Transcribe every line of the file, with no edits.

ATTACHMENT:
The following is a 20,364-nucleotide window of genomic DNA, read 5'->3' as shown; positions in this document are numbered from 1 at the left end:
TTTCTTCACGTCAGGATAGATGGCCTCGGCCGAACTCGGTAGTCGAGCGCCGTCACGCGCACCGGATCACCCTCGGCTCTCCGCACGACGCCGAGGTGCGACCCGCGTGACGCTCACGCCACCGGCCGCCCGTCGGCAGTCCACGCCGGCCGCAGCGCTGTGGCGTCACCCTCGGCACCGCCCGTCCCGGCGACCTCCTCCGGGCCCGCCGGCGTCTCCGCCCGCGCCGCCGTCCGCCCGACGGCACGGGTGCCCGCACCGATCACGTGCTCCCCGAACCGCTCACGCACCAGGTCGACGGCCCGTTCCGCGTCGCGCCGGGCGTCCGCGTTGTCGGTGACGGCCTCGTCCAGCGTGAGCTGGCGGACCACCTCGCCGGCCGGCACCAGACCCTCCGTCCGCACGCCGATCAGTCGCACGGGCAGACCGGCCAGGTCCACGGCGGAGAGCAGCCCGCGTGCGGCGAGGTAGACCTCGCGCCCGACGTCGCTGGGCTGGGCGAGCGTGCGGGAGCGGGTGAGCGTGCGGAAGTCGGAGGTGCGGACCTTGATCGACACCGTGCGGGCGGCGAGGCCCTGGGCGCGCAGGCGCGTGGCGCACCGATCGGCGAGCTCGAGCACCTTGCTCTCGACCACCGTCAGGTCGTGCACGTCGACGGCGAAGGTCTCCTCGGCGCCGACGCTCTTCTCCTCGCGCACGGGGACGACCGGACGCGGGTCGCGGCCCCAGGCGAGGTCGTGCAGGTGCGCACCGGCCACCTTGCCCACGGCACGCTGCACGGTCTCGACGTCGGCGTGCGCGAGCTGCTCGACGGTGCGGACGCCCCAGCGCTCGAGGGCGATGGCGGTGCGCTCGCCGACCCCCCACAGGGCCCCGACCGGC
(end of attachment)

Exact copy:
The following is a 20,364-nucleotide window of genomic DNA, read 5'->3' as shown; positions in this document are numbered from 1 at the left end:
TTTCTTCACGTCAGGATAGATGGCCTCGGCCGAACTCGGTAGTCGAGCGCCGTCACGCGCACCGGATCACCCTCGGCTCTCCGCACGACGCCGAGGTGCGACCCGCGTGACGCTCACGCCACCGGCCGCCCGTCGGCAGTCCACGCCGGCCGCAGCGCTGTGGCGTCACCCTCGGCACCGCCCGTCCCGGCGACCTCCTCCGGGCCCGCCGGCGTCTCCGCCCGCGCCGCCGTCCGCCCGACGGCACGGGTGCCCGCACCGATCACGTGCTCCCCGAACCGCTCACGCACCAGGTCGACGGCCCGTTCCGCGTCGCGCCGGGCGTCCGCGTTGTCGGTGACGGCCTCGTCCAGCGTGAGCTGGCGGACCACCTCGCCGGCCGGCACCAGACCCTCCGTCCGCACGCCGATCAGTCGCACGGGCAGACCGGCCAGGTCCACGGCGGAGAGCAGCCCGCGTGCGGCGAGGTAGACCTCGCGCCCGACGTCGCTGGGCTGGGCGAGCGTGCGGGAGCGGGTGAGCGTGCGGAAGTCGGAGGTGCGGACCTTGATCGACACCGTGCGGGCGGCGAGGCCCTGGGCGCGCAGGCGCGTGGCGCACCGATCGGCGAGCTCGAGCACCTTGCTCTCGACCACCGTCAGGTCGTGCACGTCGACGGCGAAGGTCTCCTCGGCGCCGACGCTCTTCTCCTCGCGCACGGGGACGACCGGACGCGGGTCGCGGCCCCAGGCGAGGTCGTGCAGGTGCGCACCGGCCACCTTGCCCACGGCACGCTGCACGGTCTCGACGTCGGCGTGCGCGAGCTGCTCGACGGTGCGGACGCCCCAGCGCTCGAGGGCGATGGCGGTGCGCTCGCCGACCCCCCACAGGGCCCCGACCGGC